Gary D. Herwitz, founder and managing partner of the New York-based management consulting firm CoMetrics Partners, LLC, specializes in strategic consulting services that help his clients grow their business. Gary Herwitz leverages his 30 years of consulting experience to identify new opportunities for business growth, such as the youth culture market and youth culture lifestyle brand.
Lifestyle branding, increasingly popular with the rise of social media, leverages consumers’ desire to purchase products that reflect or enhance their identity. Lifestyle brands attempt to embody group or cultural interests, says Sensient, a B2B fragrance and flavor supplier. Sensient says that lifestyle brands offer consumers both a means of self-expression and a reinforcement of personal identity.
Though lifestyle branding has been in use a number of years — Ralph Lauren is an early example – it has grown significantly to meet the needs of millennials, a generation born between 1980 and 2000 and commonly referred to as always connected, according to the online publication Search Engine Journal (SEJ). SEJ notes that millennials comprise a significant portion of U.S. consumers, and as of 2014, spent an estimated $600 billion and had about 21 percent of discretionary spending purchasing power.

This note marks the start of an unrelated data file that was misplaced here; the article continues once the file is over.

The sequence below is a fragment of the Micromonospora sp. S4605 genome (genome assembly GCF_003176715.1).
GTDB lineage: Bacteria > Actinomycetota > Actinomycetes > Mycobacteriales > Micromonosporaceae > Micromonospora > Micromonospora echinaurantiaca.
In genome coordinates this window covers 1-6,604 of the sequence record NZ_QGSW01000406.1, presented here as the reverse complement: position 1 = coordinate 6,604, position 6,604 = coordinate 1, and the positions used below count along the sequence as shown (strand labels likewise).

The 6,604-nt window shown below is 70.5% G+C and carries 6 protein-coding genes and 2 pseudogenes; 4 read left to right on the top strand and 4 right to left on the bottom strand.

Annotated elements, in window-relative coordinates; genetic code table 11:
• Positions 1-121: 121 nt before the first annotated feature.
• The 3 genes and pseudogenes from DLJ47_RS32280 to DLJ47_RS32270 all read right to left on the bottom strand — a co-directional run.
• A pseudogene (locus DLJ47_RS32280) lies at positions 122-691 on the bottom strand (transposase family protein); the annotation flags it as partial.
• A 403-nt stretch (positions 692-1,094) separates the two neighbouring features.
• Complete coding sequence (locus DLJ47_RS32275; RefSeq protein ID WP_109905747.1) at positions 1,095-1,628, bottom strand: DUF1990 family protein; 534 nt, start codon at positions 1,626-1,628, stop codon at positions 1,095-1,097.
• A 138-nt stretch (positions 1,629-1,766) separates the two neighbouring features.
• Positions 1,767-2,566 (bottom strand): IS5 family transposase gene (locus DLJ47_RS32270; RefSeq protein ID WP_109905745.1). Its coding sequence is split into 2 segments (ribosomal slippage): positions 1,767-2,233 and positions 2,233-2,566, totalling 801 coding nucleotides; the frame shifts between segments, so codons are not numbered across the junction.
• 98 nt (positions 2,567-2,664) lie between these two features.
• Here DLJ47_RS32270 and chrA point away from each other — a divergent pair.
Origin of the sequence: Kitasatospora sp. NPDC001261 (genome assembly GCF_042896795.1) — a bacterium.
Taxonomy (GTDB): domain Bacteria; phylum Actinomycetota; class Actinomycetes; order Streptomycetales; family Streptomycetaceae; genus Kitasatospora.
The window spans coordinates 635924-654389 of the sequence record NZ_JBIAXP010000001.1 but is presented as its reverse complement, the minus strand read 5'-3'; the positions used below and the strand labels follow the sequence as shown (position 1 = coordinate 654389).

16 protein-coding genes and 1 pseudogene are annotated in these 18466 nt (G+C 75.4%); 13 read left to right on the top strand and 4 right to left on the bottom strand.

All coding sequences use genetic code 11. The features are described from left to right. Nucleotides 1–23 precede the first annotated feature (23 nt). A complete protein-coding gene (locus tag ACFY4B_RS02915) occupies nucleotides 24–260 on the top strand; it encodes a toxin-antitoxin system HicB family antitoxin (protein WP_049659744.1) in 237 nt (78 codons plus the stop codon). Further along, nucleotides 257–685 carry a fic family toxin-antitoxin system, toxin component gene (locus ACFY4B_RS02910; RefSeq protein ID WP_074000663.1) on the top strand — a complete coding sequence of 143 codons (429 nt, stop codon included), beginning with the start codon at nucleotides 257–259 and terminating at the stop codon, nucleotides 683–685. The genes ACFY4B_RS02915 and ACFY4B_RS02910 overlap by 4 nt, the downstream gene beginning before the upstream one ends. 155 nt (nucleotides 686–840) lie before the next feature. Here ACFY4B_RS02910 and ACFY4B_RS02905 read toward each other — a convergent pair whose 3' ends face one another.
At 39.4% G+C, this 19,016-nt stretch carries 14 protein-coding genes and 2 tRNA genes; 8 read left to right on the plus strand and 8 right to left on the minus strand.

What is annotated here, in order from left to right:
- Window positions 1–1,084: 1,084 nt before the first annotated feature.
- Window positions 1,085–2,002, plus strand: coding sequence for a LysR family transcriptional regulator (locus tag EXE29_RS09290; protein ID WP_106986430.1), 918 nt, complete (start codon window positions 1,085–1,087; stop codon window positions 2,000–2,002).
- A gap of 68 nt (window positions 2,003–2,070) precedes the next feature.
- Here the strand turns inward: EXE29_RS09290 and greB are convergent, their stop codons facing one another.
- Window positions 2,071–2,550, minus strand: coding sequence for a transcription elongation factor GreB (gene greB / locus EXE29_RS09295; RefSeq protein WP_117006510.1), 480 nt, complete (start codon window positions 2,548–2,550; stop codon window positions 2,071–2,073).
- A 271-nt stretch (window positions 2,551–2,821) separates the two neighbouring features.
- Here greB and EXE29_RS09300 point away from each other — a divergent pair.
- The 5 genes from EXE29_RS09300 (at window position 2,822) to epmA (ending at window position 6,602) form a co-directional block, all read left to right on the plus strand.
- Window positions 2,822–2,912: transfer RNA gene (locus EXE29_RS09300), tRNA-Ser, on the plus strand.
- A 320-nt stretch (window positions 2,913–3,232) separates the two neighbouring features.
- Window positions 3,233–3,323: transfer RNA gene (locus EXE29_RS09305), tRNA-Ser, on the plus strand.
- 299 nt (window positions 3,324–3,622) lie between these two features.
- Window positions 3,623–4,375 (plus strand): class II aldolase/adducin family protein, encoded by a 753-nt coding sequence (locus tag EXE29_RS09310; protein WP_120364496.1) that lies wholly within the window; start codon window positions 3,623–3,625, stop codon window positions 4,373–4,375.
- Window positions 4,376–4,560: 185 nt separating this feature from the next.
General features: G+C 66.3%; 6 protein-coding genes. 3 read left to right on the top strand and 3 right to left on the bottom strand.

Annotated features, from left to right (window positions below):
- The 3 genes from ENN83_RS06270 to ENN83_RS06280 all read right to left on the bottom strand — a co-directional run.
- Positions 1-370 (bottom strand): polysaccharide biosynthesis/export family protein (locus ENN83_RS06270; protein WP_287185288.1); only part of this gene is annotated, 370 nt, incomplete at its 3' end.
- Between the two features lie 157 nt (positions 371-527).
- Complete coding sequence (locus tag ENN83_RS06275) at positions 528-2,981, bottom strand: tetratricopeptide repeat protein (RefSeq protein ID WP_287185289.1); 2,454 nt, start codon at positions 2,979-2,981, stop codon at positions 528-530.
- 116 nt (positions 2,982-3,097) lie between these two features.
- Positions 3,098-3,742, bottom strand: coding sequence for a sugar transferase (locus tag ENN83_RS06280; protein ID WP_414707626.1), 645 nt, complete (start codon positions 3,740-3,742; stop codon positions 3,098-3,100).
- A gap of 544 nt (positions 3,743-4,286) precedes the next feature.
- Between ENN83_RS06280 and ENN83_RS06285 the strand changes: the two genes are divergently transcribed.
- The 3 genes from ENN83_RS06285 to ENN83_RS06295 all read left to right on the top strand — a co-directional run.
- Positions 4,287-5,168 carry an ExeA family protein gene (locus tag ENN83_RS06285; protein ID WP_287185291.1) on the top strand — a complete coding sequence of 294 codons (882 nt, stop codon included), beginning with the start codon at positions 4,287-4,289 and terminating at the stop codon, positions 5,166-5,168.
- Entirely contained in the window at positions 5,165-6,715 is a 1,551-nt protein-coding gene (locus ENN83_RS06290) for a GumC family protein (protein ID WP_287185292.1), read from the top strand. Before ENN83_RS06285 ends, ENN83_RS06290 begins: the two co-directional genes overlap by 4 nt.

SEJ says that although millennials, whose age range spans 20 years, are not a uniform group, they have one characteristic in common: their frequent use of technology. Millennials want to participate in a brand’s marketing, SEJ says, through online interactive experiences, such as creating their own content to share on YouTube and using social media to discuss issues tangential to product use.
SEJ says that millennials are a consumer force to be reckoned with, and suggests that businesses seeking to market to this demographic would be well served adopting strategies that, through online engagement, promote and support lifestyle brands.